Monday, 7 February 2011

A Perfect World

Lowdown: A runway convict is a lonely child's ultimate father figure.
Review:
One of the great things about Clint Eastwood films is that even the less famous iterations pack a punch. In the case of 1993's A Perfect World it does look like the only reason this is one of Eastwood less famous films is to do with its marketing, but still - a nice surprise is a nice surprise even when viewed the second time around.
Eastwood himself plays only a supporting role in A Perfect World, leaving the limelight to Kevin Costner. Costner is a runaway prisoner that dug himself a hole out of jail, but unlike the fellow prisoner with whom he broke out Costner has some brains on him as well as some morals. In order to allow for their escape the pair abducts a young boy from his single mother and takes him hostage, only that in this case they probably did the boy a favor: With his mother being a Jehovah's Witness, the boy seems to have never known fun in his life. Costner, on the other hand, an adult who knows where a bad father can lead you, immediately connects with the boy and something special takes place between them.
The setting has us back in the early sixties' Texas, just before President Kennedy gets shot. Chasing after the convicts is police chief Eastwood, accompanied by other police, FBI and a newly graduated extra smart criminologist, Laura Dern. Between them Dern and Eastwood's characters are the only ones that seem capable to understand what takes place over Costner's character; the rest are just blood thirsty. Between this blood thirst, the need to return the boy to his mother, the simple minded public, and Costner's vicious nature at the presence of the child abuse the "father and son" pair keeps on encountering on his quest to freedom, you know something has to go wrong.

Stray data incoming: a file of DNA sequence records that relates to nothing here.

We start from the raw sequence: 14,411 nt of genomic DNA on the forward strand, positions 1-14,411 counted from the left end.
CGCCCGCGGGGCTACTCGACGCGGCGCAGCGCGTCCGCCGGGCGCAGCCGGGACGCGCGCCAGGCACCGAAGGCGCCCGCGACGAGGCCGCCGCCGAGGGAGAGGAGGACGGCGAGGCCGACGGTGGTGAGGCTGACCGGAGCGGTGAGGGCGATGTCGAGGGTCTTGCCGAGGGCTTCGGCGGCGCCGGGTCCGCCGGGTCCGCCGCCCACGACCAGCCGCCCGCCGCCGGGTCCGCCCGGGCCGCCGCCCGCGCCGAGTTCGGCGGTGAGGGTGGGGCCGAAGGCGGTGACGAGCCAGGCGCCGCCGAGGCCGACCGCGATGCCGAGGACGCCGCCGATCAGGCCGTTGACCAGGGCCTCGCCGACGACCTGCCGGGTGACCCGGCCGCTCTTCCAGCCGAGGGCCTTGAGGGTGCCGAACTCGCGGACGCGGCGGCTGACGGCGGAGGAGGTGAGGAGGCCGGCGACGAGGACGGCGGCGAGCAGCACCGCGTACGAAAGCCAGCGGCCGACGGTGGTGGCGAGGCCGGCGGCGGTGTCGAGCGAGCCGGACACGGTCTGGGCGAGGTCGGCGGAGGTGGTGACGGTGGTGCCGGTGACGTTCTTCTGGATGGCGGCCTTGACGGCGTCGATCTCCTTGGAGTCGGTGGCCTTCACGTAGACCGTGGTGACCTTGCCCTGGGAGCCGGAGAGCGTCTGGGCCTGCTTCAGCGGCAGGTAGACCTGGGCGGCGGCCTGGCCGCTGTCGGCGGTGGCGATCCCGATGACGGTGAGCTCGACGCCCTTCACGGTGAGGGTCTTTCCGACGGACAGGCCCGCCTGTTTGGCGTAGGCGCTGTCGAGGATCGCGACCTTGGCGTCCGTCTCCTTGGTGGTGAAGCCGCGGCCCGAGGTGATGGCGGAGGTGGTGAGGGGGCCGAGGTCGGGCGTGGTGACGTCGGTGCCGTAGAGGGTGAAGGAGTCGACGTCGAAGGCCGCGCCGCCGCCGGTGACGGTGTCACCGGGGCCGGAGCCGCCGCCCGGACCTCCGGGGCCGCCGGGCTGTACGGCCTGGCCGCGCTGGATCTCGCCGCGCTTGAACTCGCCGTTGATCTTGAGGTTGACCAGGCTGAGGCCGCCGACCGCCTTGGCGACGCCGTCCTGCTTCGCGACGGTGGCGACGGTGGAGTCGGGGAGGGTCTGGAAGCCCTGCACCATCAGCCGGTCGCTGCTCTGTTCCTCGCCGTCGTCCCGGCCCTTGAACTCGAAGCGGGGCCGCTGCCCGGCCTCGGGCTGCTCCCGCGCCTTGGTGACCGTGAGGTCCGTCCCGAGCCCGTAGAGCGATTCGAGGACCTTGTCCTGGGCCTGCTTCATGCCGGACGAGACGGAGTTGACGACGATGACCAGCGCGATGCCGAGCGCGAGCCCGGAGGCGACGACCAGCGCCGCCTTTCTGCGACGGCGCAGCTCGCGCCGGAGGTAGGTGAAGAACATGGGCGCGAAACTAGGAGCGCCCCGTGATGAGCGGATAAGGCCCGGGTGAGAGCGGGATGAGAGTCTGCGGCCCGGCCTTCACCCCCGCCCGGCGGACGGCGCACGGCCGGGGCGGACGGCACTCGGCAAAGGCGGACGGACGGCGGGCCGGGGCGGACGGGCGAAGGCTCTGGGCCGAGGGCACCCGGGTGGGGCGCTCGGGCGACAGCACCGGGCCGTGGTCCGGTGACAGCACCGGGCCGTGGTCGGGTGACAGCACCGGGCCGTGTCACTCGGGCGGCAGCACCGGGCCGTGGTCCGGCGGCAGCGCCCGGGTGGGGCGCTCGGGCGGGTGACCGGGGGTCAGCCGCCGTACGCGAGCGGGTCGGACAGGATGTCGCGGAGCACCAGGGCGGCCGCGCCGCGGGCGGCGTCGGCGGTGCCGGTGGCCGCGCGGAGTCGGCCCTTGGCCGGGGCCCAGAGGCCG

The concept of a hostage that befriends their kidnapper is not the newest under the sun, but it works well in A Perfect World because of the superb acting: Kevin Costner gives what is probably his best performance ever, the child is very convincing, and Eastwood does his job perfectly. The result is a story that is both entertaining and touching, featuring a catch that's revealed later and sheds new light on events that are already interesting as they are. Thus, and in total contrast to his perceived image, A Perfect World provides us with a glimpse of a progressive thinking Eastwood long before the more obvious True Crime and Million Dollar Baby arrived.
Best scene #1: The boy reaches to hold the hand of a rather reluctant Costner. Shot from behind as the characters walk away from the camera, this is one memorable shot despite the short duration of the scene.
Best scene #2: At the end Clint Eastwood tells us that he knows nothing, not a damn thing. He says it so convincingly his acting almost takes over Costner's, reminding us that we are mostly ignorant about most things.
Overall: A Perfect World sits on the higher end of the 3.5 out of 5 stars' scale.

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